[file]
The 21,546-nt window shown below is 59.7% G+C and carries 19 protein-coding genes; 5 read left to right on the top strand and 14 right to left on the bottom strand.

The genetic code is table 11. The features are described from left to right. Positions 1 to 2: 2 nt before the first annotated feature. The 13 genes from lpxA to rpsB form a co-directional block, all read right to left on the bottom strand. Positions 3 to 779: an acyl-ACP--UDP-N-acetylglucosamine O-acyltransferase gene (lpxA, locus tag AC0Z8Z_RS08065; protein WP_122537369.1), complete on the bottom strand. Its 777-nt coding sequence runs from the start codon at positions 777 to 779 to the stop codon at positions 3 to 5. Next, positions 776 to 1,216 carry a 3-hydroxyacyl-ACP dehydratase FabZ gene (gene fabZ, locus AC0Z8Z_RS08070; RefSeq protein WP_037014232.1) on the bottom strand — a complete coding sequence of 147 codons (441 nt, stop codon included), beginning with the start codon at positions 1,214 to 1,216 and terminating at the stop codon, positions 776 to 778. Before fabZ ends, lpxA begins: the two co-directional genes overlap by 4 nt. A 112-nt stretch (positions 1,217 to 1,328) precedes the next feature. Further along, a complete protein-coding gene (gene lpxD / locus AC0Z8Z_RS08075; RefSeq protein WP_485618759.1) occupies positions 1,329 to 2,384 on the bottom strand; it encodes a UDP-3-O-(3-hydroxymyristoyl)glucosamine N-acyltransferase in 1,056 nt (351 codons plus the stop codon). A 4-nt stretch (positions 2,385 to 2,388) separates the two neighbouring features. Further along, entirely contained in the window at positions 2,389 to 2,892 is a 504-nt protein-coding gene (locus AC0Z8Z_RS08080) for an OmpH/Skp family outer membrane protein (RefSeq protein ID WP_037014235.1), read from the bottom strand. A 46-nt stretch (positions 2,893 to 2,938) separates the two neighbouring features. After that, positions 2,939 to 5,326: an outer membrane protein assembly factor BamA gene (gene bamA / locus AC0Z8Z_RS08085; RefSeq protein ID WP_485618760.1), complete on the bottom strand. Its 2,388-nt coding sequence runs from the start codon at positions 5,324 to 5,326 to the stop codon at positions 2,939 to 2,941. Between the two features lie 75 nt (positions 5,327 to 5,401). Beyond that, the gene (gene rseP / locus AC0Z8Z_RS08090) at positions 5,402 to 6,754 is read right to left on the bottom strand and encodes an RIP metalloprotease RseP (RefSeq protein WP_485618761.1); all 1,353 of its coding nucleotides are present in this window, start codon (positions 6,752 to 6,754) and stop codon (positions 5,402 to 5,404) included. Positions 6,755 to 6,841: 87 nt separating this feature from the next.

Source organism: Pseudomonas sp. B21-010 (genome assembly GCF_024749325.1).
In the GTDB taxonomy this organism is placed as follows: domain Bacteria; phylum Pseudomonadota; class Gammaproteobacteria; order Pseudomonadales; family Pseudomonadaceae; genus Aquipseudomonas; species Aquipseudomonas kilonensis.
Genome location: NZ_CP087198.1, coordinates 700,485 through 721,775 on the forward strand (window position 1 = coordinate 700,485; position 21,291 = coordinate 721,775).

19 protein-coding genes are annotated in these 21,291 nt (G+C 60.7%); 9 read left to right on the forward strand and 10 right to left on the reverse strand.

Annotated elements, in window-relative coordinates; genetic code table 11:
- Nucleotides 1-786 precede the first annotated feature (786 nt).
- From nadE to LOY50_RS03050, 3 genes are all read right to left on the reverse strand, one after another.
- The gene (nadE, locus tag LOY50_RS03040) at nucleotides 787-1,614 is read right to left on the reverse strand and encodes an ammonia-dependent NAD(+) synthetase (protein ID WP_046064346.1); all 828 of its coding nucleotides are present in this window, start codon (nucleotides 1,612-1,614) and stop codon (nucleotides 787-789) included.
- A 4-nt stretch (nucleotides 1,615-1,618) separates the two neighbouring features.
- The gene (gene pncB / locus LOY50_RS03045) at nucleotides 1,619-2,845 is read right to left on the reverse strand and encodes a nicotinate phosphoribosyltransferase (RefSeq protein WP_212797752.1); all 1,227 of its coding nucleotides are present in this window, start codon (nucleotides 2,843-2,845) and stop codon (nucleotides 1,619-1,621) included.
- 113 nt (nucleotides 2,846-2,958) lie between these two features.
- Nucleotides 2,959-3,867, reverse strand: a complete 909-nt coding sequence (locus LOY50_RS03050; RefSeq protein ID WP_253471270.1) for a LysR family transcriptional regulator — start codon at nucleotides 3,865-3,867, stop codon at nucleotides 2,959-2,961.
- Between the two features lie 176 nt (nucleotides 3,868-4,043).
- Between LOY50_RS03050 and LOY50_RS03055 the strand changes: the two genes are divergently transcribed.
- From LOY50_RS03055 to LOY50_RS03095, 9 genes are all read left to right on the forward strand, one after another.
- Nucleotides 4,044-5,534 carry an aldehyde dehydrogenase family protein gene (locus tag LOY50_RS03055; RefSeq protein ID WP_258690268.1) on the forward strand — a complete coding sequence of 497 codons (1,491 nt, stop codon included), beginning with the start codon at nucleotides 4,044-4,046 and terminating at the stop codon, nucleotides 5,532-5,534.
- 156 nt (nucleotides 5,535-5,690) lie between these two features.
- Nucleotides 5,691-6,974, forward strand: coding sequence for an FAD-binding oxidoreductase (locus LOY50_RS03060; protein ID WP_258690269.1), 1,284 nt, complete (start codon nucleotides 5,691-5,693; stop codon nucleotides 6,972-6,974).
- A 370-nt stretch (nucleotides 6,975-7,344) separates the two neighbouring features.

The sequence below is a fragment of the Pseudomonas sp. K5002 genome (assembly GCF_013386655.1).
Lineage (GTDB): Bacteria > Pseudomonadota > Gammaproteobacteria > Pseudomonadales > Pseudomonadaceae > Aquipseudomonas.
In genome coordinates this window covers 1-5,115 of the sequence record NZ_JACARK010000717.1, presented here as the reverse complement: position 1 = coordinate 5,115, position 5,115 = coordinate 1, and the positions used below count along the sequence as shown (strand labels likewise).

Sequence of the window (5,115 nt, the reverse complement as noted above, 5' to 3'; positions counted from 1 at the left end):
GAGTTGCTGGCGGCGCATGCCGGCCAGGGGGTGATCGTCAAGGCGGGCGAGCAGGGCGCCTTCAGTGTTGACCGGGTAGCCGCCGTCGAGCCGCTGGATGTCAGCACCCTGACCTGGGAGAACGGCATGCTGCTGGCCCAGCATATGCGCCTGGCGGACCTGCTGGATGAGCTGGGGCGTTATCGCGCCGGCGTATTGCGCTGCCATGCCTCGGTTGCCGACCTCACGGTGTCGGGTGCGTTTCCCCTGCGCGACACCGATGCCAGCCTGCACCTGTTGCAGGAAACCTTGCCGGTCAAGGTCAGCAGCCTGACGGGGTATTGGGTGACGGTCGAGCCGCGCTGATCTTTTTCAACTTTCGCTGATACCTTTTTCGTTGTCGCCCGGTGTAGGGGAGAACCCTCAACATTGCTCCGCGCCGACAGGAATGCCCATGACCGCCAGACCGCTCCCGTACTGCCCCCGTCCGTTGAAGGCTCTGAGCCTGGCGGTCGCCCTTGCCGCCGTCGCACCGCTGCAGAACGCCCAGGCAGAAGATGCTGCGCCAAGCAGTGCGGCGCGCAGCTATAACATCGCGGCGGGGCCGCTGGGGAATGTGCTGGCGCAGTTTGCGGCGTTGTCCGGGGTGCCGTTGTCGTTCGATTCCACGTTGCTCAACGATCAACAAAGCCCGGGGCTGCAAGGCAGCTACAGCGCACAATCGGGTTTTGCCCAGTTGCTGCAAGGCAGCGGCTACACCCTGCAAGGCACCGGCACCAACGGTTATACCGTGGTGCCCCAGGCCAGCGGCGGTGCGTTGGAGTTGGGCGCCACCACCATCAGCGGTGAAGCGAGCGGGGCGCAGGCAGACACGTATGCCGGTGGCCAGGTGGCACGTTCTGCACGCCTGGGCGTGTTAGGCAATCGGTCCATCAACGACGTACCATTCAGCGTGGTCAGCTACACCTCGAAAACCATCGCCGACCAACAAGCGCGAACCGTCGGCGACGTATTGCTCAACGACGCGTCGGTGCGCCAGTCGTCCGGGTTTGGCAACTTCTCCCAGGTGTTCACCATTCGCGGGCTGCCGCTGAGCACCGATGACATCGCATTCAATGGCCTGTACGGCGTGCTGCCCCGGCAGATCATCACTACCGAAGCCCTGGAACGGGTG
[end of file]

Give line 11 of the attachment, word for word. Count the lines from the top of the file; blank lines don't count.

- A 4-nt stretch (nucleotides 1,615-1,618) separates the two neighbouring features.